The focus of this paper is the intercultural process through which Open Mole and trauma-related mental illnesses are brought together in the postconflict mental health encounter. In this paper, I explore the historical dimension of this process by reviewing the history of Open Mole, and the ways in which it has been interpreted, acted on, and objectified by external observers over the last half-century. Moving into Liberia’s recent war and postconflict period, I examine the process by which Open Mole is transformed from a culture-bound disorder into a local idiom of trauma, and how it has become a gateway diagnosis of PTSD-related mental illnesses, and consider how it is produced as an objectified experience of psychiatric disorder in clinical humanitarian contexts. By studying how Open Mole is transformed in the humanitarian encounter, I address the structure and teleology of the humanitarian encounter and challenge some of the foundational assumptions about cultural sensitivity and community-based mental health care in postconflict settings that are prevalent in scholarship and practice today.
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This study’s findings were provided to HI in an internal report at the conclusion of field research.
Sources cited in this paper document reports of Open Mole across diverse population centers, including Zorzor, Gbarnga, Beh Town, Gbama Town, Gohgan Town and Bopalu.
Reports in this paper include Open Mole complaints coming from women from Bassa, Gola, Loma, Kpelle and Kissi ethnic groups.
One Open Mole specialist I worked with, Abraham, was employed on an as-needed basis as a chauffeur for a car-rental company in Monrovia, Liberia. His range of Open Mole medications included three remedies, learned from a healer who drew from Gio and Dan healing traditions. The first, “Everlasting Leaf,” or jagli, also called Gio, was taken from a tree, beaten into a paste, inserted into a leaf and squirted into the nose three times a day for 6 days. The second remedy, called “Leh,” involved charring the leaves of a different tree, turning the charred remnants into a paste, shaving the top of the head and adhering the paste to the scalp. The powerful remedy could not be applied with bare hands and burned terribly when applied “because the place on your head is soft.” It needed to be left on for 3 days and then reapplied for 3 days, for a total period of six to 9 days of treatment. It was purported to put the skull back together; make everything hard and put everything in place. If it was applied for more than the recommended 9 days, or if the patient had a weak resistance, it was so strong that it could kill the patient. The third remedy was called “the root of the pepper tree,” or Gio ma jalagru, a topical solution squeezed directly into the eyes. Abraham applied this remedy only when the Open Mole was creating vision problems.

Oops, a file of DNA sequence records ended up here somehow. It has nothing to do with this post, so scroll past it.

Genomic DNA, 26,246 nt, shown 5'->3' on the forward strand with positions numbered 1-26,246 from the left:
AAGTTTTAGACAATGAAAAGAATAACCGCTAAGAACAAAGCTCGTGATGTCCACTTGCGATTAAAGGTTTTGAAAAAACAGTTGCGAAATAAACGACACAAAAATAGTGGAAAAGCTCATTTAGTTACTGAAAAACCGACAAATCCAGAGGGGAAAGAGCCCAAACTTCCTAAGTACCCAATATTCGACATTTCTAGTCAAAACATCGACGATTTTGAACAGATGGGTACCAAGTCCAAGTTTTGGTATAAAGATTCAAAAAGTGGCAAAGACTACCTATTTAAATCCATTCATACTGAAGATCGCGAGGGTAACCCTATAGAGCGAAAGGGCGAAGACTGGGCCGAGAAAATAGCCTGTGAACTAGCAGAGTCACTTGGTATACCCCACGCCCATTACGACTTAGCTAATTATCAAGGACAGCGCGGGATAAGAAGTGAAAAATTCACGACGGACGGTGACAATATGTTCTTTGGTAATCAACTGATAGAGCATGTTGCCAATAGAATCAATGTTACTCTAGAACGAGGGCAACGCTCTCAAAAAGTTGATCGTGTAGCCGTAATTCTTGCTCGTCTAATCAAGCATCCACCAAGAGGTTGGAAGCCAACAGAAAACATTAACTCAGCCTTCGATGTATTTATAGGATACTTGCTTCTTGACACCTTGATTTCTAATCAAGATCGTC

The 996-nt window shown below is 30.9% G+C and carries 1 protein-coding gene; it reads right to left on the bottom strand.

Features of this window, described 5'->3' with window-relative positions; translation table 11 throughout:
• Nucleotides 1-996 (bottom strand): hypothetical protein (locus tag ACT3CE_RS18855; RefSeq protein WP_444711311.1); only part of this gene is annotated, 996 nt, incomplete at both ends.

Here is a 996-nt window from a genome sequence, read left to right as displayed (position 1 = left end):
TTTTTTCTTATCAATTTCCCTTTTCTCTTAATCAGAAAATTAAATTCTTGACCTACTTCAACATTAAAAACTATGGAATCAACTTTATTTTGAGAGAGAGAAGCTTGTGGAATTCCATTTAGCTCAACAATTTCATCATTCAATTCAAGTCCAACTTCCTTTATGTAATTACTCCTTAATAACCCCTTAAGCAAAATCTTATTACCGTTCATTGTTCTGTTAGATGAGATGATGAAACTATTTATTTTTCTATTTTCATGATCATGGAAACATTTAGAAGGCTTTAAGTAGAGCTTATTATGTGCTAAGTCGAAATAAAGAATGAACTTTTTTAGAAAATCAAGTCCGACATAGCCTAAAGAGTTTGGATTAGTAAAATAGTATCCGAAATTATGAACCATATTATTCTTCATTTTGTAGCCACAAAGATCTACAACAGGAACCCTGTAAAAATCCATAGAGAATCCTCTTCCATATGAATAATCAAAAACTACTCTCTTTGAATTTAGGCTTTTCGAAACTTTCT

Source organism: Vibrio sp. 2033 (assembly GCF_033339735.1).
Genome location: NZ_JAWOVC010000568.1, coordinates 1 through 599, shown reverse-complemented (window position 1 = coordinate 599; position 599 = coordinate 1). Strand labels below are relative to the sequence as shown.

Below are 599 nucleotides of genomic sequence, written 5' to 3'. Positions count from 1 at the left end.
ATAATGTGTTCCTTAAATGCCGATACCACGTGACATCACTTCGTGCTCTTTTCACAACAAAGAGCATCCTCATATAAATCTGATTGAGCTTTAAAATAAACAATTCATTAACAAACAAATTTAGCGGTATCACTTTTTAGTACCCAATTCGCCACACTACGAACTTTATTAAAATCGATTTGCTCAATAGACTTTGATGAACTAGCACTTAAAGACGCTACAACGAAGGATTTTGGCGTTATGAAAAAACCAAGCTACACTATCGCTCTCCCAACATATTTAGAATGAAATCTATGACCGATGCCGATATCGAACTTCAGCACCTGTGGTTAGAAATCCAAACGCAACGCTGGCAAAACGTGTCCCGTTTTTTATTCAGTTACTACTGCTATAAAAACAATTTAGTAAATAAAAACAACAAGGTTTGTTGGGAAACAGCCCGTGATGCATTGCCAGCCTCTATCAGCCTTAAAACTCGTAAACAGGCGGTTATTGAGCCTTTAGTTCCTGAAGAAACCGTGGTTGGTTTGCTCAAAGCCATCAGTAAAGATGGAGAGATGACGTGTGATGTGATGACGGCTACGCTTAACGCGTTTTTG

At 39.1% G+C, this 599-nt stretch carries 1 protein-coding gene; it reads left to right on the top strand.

I was able to purchase off-license remedies for ‘worriness,’ ‘can’t sleep’ and ‘thinking too much’ from markets at most of the communities I visited with the HI Psych Team.
The only other organization in Liberia providing psychiatric care is also self-funding its own efforts.
I discuss this phenomenon in a publication in progress.
Though over-the-counter pharmaceutical solutions for Open Mole are rarely discussed publicly, my initial findings suggest that self-medication for Open Mole and “worriness” is widespread. Medications including diazepam (valium), sleeping pills, ayurvedic sedatives from Indian pharmaceutical companies and alternative Chinese medicines prescribed for ‘worriness’ and ‘blood pressure’ are widely available in rural markets and urban shops. It has been difficult to collect data on this topic. My informants suggested that there is a fair amount of shame and stigma associated with drug dependency—a moral reflection, perhaps, on the role that narcotics and marijuana played in the behavior of soldiers during the war. However, there is every reason to believe that the medication of somatic symptoms of distress is a widespread practice in towns and villages across Liberia.
Figures include four cases of comorbid diagnoses, including two cases of Open Mole with PTSD/Open Mole with depression, one case of Open Mole with PTSD/Open Mole with anxiety, and one case of Open Mole with anxiety/Open Mole with depression.
By comparison, in the United States, haloperidol is used to manage symptoms of psychosis, schizophrenia, hyperactivity, aggression and delirium, but not PTSD, depression or anxiety. In clinical care in the United States, the typical dosage of haloperidol is 1–5 mg (up to 10 mg) every four to 8 h, about five to eight times the incredibly low dosage that Margaret is receiving.
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Abramowitz, S.A. Trauma and Humanitarian Translation in Liberia: The Tale of Open Mole. Cult Med Psychiatry 34, 353–379 (2010). https://doi.org/10.1007/s11013-010-9172-0
- Open Mole
- Transcultural psychiatry
- Culture-bound syndromes
- Idiom of distress
- Community-based mental health
- Humanitarian intervention